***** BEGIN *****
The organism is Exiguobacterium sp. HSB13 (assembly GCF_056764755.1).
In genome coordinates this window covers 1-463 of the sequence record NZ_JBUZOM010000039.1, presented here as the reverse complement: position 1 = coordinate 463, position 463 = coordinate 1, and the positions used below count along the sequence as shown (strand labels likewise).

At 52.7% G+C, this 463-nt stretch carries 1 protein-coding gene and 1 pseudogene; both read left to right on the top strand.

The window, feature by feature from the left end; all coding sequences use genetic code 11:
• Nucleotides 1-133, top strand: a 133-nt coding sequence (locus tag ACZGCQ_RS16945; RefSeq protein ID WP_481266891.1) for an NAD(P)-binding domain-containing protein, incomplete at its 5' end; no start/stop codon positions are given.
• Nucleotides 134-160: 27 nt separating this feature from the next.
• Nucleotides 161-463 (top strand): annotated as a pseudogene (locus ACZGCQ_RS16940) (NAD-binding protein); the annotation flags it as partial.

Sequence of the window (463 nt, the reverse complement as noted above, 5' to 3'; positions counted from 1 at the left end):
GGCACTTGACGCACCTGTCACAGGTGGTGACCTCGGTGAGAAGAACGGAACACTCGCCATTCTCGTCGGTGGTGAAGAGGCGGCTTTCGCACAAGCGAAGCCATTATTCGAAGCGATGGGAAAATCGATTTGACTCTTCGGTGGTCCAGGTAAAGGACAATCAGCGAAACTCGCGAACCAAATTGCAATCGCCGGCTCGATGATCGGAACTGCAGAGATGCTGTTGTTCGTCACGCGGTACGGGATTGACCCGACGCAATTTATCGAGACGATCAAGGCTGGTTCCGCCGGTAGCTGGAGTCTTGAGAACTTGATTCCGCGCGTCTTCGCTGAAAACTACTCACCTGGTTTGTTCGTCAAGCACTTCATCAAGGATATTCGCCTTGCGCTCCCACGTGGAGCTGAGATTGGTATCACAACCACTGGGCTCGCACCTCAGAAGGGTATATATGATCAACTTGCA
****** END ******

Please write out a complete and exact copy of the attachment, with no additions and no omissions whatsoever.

The organism is Exiguobacterium sp. HSB13 (assembly GCF_056764755.1).
In genome coordinates this window covers 1-463 of the sequence record NZ_JBUZOM010000039.1, presented here as the reverse complement: position 1 = coordinate 463, position 463 = coordinate 1, and the positions used below count along the sequence as shown (strand labels likewise).

At 52.7% G+C, this 463-nt stretch carries 1 protein-coding gene and 1 pseudogene; both read left to right on the top strand.

The window, feature by feature from the left end; all coding sequences use genetic code 11:
• Nucleotides 1-133, top strand: a 133-nt coding sequence (locus tag ACZGCQ_RS16945; RefSeq protein ID WP_481266891.1) for an NAD(P)-binding domain-containing protein, incomplete at its 5' end; no start/stop codon positions are given.
• Nucleotides 134-160: 27 nt separating this feature from the next.
• Nucleotides 161-463 (top strand): annotated as a pseudogene (locus ACZGCQ_RS16940) (NAD-binding protein); the annotation flags it as partial.

Sequence of the window (463 nt, the reverse complement as noted above, 5' to 3'; positions counted from 1 at the left end):
GGCACTTGACGCACCTGTCACAGGTGGTGACCTCGGTGAGAAGAACGGAACACTCGCCATTCTCGTCGGTGGTGAAGAGGCGGCTTTCGCACAAGCGAAGCCATTATTCGAAGCGATGGGAAAATCGATTTGACTCTTCGGTGGTCCAGGTAAAGGACAATCAGCGAAACTCGCGAACCAAATTGCAATCGCCGGCTCGATGATCGGAACTGCAGAGATGCTGTTGTTCGTCACGCGGTACGGGATTGACCCGACGCAATTTATCGAGACGATCAAGGCTGGTTCCGCCGGTAGCTGGAGTCTTGAGAACTTGATTCCGCGCGTCTTCGCTGAAAACTACTCACCTGGTTTGTTCGTCAAGCACTTCATCAAGGATATTCGCCTTGCGCTCCCACGTGGAGCTGAGATTGGTATCACAACCACTGGGCTCGCACCTCAGAAGGGTATATATGATCAACTTGCA